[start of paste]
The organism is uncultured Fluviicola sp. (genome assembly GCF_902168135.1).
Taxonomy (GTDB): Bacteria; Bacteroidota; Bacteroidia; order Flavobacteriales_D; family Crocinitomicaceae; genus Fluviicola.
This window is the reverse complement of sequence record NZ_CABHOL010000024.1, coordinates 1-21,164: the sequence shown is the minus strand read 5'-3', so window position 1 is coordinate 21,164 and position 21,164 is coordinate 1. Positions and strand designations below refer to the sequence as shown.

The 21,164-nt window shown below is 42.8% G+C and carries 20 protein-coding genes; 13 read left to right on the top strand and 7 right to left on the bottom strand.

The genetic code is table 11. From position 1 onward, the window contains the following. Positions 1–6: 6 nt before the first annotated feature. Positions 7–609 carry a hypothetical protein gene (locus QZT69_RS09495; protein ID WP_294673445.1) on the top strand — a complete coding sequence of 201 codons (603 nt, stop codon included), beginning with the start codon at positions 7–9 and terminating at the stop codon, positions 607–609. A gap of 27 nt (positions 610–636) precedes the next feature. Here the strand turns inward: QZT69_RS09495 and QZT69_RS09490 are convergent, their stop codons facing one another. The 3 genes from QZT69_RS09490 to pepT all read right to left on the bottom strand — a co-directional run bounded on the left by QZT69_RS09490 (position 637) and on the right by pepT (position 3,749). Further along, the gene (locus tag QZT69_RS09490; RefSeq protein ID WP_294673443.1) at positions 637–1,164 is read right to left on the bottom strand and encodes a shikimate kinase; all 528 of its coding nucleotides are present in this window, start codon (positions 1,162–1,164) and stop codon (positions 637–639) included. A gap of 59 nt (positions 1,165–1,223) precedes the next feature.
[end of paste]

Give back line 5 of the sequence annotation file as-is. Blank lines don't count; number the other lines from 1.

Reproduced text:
The genetic code is table 11. From position 1 onward, the window contains the following. Positions 1–6: 6 nt before the first annotated feature. Positions 7–609 carry a hypothetical protein gene (locus QZT69_RS09495; protein ID WP_294673445.1) on the top strand — a complete coding sequence of 201 codons (603 nt, stop codon included), beginning with the start codon at positions 7–9 and terminating at the stop codon, positions 607–609. A gap of 27 nt (positions 610–636) precedes the next feature. Here the strand turns inward: QZT69_RS09495 and QZT69_RS09490 are convergent, their stop codons facing one another. The 3 genes from QZT69_RS09490 to pepT all read right to left on the bottom strand — a co-directional run bounded on the left by QZT69_RS09490 (position 637) and on the right by pepT (position 3,749). Further along, the gene (locus tag QZT69_RS09490; RefSeq protein ID WP_294673443.1) at positions 637–1,164 is read right to left on the bottom strand and encodes a shikimate kinase; all 528 of its coding nucleotides are present in this window, start codon (positions 1,162–1,164) and stop codon (positions 637–639) included. A gap of 59 nt (positions 1,165–1,223) precedes the next feature.